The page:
Hello, right now I have multiple plugins where each provides a single small feature (like a custom field; a post-function, …), and I’m researching if I can bundle them into a single plugin to help me managing shared code between them. Would be nice to have something like the default JIRA Toolkit Plugin, which bundles 21 modules together (check the screenshot attached).
But I can’t find anything related in the documentation, seems like it’s a feature exclusive for JIRA Toolkit Plugin. Does anyone know if is it possible to do this? Or have a better suggestion on how to handle multiple plugins?
I’ve forwarded your post to the Marketplace Vendor slack channel, as I’m really keen on learning this myself. I know it can be done (Tempo Timesheets has a “shared” bundle). It is also used to work around the max JAR file size for larger plugins by splitting code into multiple deliverables.
I’m sorry but I’m quite confused. You posted this in the “Jira Cloud” category and you also linked to a Jira Cloud documentation page. But I think your screenshot is actually from Jira Server?
If you are talking about adding modules to a Jira Server App please have a look here. You can add modules to your plugin using either the atlas-create-jira-plugin-module command or by manually adding the module to your
IIUC what he is trying to do is create a separate JAR with shared public components
public=true (atlassian-plugin.xml) /
@ExportasService (spring scanner) which are listed as modules in UPM and which can be consumed by multiple plugins he is creating using
component-import (atlassian-plugin.xml) /
@ComponentImport (spring scanner).
At least, that is how I interpreted this.
To give an example: if you download the latest version of Tempo Timesheets from the Atlassian Marketplace, you will actually get an OBR file, not a JAR file, of which the contents look like this:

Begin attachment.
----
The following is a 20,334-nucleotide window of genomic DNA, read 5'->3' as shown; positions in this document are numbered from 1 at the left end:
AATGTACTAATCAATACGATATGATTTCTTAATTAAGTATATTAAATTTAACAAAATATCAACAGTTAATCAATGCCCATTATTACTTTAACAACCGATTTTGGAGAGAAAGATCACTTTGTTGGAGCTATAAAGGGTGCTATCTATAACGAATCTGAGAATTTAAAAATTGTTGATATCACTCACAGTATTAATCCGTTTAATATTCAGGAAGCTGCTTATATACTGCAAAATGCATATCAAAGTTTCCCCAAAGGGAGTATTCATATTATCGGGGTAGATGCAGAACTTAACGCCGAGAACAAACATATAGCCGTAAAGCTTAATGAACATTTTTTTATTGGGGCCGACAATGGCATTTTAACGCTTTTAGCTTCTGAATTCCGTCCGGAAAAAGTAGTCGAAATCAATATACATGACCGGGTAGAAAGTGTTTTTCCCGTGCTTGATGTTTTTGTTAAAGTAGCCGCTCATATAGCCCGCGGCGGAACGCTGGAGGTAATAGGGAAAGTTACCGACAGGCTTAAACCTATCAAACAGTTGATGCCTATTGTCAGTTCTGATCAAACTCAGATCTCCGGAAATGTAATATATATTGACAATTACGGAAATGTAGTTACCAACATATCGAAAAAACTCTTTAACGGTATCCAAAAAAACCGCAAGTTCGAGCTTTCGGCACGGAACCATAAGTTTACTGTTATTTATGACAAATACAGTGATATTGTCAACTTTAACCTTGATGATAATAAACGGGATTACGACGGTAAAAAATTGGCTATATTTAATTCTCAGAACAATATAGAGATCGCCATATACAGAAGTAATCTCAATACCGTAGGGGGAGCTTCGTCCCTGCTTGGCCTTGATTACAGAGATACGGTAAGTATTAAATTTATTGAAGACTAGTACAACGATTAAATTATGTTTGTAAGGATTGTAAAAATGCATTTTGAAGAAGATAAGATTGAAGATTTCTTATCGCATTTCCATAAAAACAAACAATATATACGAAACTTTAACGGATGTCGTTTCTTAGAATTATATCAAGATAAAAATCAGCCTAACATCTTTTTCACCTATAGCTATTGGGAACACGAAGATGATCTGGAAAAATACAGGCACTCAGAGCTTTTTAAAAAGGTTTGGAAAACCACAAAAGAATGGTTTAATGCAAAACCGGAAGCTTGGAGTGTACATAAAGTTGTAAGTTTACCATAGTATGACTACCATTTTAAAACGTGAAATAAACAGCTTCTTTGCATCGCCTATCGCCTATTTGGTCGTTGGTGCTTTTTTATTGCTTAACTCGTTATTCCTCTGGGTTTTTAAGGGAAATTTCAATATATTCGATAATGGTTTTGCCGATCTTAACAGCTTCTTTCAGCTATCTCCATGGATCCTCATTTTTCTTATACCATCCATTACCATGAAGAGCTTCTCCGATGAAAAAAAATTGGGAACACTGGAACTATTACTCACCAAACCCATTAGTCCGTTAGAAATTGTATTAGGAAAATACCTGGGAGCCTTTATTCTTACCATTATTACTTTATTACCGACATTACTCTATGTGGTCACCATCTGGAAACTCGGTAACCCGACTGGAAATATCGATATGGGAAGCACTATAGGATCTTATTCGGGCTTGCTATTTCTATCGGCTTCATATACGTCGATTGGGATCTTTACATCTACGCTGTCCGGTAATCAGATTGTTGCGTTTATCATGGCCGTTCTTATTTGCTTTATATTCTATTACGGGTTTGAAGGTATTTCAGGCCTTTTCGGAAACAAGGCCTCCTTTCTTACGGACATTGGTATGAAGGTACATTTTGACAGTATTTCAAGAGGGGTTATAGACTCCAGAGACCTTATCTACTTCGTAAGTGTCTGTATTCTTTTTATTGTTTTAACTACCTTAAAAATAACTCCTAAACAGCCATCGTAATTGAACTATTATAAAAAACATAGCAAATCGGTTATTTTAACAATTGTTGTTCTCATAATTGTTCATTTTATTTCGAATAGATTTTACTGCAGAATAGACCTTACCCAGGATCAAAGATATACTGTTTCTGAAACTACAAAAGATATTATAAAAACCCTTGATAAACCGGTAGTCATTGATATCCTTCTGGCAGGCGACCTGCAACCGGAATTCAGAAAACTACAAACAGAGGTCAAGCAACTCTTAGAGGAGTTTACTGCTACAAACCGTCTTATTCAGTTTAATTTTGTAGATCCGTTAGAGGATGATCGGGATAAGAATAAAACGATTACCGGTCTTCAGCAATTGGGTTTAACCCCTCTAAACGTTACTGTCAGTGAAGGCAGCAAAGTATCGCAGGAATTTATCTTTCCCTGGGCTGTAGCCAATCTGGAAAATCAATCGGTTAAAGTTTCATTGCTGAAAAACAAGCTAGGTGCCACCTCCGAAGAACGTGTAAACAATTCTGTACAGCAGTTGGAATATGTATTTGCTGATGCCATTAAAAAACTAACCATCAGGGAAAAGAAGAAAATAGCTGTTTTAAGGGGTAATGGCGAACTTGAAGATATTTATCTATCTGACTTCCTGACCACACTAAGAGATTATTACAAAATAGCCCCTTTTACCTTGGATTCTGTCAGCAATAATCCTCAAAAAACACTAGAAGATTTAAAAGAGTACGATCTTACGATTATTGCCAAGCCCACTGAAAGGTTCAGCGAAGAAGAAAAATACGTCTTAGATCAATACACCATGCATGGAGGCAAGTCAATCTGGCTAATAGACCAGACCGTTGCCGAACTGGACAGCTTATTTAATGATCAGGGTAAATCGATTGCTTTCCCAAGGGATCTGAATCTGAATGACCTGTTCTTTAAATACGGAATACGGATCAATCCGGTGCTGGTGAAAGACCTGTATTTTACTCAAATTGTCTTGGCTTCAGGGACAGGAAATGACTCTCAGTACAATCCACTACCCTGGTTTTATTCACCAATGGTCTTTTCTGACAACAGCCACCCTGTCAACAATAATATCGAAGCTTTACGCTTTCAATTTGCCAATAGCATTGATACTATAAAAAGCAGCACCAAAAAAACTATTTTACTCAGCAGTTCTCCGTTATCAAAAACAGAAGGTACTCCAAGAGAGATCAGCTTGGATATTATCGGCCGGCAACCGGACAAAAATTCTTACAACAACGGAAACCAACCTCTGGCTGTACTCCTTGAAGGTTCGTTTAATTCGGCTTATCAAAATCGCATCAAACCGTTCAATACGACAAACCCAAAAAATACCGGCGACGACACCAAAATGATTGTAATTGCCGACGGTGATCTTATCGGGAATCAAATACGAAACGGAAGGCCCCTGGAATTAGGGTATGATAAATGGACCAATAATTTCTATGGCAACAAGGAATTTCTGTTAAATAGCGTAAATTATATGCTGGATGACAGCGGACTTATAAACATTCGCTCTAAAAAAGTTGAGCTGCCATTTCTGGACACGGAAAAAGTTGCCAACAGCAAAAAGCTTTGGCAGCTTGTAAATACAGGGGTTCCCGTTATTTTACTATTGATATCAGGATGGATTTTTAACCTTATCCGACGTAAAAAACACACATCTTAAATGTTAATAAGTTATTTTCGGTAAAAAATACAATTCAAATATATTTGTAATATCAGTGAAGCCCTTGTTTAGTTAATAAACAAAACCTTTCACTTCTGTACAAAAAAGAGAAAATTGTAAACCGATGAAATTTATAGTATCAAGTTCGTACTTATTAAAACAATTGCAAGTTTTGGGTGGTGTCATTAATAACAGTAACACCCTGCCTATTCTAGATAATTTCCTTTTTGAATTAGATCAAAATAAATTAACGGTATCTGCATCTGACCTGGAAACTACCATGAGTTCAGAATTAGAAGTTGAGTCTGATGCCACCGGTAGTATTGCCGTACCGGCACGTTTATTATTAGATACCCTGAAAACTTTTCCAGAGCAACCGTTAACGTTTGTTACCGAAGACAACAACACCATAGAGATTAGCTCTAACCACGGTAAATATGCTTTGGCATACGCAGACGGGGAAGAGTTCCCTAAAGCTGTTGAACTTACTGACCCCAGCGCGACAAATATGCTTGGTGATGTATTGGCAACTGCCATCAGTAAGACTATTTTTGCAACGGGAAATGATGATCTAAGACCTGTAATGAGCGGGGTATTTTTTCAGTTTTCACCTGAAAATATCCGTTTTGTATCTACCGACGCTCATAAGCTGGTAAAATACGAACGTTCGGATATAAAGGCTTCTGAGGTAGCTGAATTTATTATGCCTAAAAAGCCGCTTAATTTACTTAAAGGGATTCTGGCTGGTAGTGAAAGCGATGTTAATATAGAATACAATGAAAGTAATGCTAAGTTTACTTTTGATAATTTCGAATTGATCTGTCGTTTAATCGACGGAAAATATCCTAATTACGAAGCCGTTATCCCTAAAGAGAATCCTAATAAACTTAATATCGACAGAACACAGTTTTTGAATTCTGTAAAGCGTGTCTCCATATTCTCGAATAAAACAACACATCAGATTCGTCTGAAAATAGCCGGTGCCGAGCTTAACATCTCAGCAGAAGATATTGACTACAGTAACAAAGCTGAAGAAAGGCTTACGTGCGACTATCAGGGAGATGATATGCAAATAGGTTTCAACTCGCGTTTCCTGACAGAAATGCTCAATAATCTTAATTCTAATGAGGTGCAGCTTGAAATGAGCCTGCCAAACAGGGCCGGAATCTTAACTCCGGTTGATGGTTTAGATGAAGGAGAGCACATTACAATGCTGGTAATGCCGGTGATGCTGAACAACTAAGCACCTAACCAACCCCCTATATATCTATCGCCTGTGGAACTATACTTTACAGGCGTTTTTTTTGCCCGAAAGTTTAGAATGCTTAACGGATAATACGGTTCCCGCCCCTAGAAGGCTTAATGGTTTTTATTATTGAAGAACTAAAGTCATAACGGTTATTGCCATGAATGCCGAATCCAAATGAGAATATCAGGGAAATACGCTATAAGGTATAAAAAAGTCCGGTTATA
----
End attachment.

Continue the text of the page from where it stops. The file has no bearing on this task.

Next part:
As you can see, Tempo Timesheets actually consists of 7 jar files. The main jar file and 6 dependencies, some of which are also used by Tempo Planner.
But maybe I’m reading to much in this because I want to actually learn how to do this
Interesting. I’m not sure if that’s what @danilo.resende means because as far as I know the UPM simply lists all modules defined in the
atlassian-plugin.xml (or defined via the Spring Scanner).
The mentioned Jira Toolkit Plugin also isn’t an OBR but a JAR… But let’s wait for @danilo.resende to elaborate.
Yeah, I think I might be reading to much into this and overcomplicating it. Oh wel… the OBR thingy is pretty cool either way. Oh and you should switch to Spring Scanner instead of adding modules in the
What’s that? Can you share more details about the slack channel?
It’s a slack channel for Marketplace Vendors where you can tap into the collective knowledge of the hive Anyway, you can signup here: https://signup.marketplace-vendor-resources.com. Please use a corporate email if possible (instead of gmail, outlook, etc).
The screenshot is from a Jira Cloud instance, the Jira Toolkit Plugin is installed there by default.
Thank you, so this can be is easily achieved in a Java plugin.
To build an OBR, I think you just need to have several in your pom.xml. Here’s the related section of our pom.xml:
<!--- HERE --->
<artifactId>play-sql-export-addon</artifactId> <!-- That's a 15MB module for Excel import/exports -->
<artifactId>playsql-base-plugin</artifactId> <!-- That's a 'core' plugin that is also available separately on the Marketplace -->
- After doing this, open your OBR and check the MANIFEST.MF file. I think there’s a place where it swaps the original name of your plugin with [the name]-parent, and that could disturb the Marketplace and make it believe it’s not the same plugin anymore.
- The default JDBC request size in MySQL is 4MB, so customers will have to change the limits manually, and there are several little details that customers have to change to allow bigger plugins. Basically, they know how to do it, but bigger files means it slightly alters the ease of trying.
- I notice that I also have the following section of code in my tag, I don’t remember what it was for, so don’t use it initially but it may help you if you stumble upon an issue:
How about if these modules are not plugins? What I am trying to do is:
main-plugin depends on the other two regular maven modules (not plugins).
With this, if I run
atlas-package from the root module, it packages the plugin successfully. However, I have a problem with atlas-run, as it doesn’t seem to find the plugin in the
hi Atlassian experts!
How can the setup in vpelizza’s post above be achieved? I’d like to do the same.